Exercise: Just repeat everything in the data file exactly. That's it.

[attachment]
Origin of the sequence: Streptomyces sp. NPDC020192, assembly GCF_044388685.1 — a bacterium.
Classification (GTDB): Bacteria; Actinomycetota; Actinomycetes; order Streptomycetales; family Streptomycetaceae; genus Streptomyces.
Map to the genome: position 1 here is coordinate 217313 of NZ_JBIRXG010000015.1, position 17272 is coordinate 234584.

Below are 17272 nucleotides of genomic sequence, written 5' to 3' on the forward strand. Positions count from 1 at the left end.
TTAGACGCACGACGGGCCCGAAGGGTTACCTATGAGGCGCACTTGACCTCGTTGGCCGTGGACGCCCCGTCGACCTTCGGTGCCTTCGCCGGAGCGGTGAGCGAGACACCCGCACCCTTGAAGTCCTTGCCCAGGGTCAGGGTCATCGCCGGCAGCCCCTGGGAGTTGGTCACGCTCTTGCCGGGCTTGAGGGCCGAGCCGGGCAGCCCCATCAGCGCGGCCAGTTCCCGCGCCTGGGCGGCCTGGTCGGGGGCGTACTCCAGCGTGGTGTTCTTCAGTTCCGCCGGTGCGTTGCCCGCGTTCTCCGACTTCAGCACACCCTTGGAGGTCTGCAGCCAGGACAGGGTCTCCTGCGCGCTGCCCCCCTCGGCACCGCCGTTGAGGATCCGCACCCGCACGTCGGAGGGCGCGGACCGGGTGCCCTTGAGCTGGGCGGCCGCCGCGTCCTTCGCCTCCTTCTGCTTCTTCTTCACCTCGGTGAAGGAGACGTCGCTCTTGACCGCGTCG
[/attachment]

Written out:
Origin of the sequence: Streptomyces sp. NPDC020192, assembly GCF_044388685.1 — a bacterium.
Classification (GTDB): Bacteria; Actinomycetota; Actinomycetes; order Streptomycetales; family Streptomycetaceae; genus Streptomyces.
Map to the genome: position 1 here is coordinate 217313 of NZ_JBIRXG010000015.1, position 17272 is coordinate 234584.

Below are 17272 nucleotides of genomic sequence, written 5' to 3' on the forward strand. Positions count from 1 at the left end.
TTAGACGCACGACGGGCCCGAAGGGTTACCTATGAGGCGCACTTGACCTCGTTGGCCGTGGACGCCCCGTCGACCTTCGGTGCCTTCGCCGGAGCGGTGAGCGAGACACCCGCACCCTTGAAGTCCTTGCCCAGGGTCAGGGTCATCGCCGGCAGCCCCTGGGAGTTGGTCACGCTCTTGCCGGGCTTGAGGGCCGAGCCGGGCAGCCCCATCAGCGCGGCCAGTTCCCGCGCCTGGGCGGCCTGGTCGGGGGCGTACTCCAGCGTGGTGTTCTTCAGTTCCGCCGGTGCGTTGCCCGCGTTCTCCGACTTCAGCACACCCTTGGAGGTCTGCAGCCAGGACAGGGTCTCCTGCGCGCTGCCCCCCTCGGCACCGCCGTTGAGGATCCGCACCCGCACGTCGGAGGGCGCGGACCGGGTGCCCTTGAGCTGGGCGGCCGCCGCGTCCTTCGCCTCCTTCTGCTTCTTCTTCACCTCGGTGAAGGAGACGTCGCTCTTGACCGCGTCG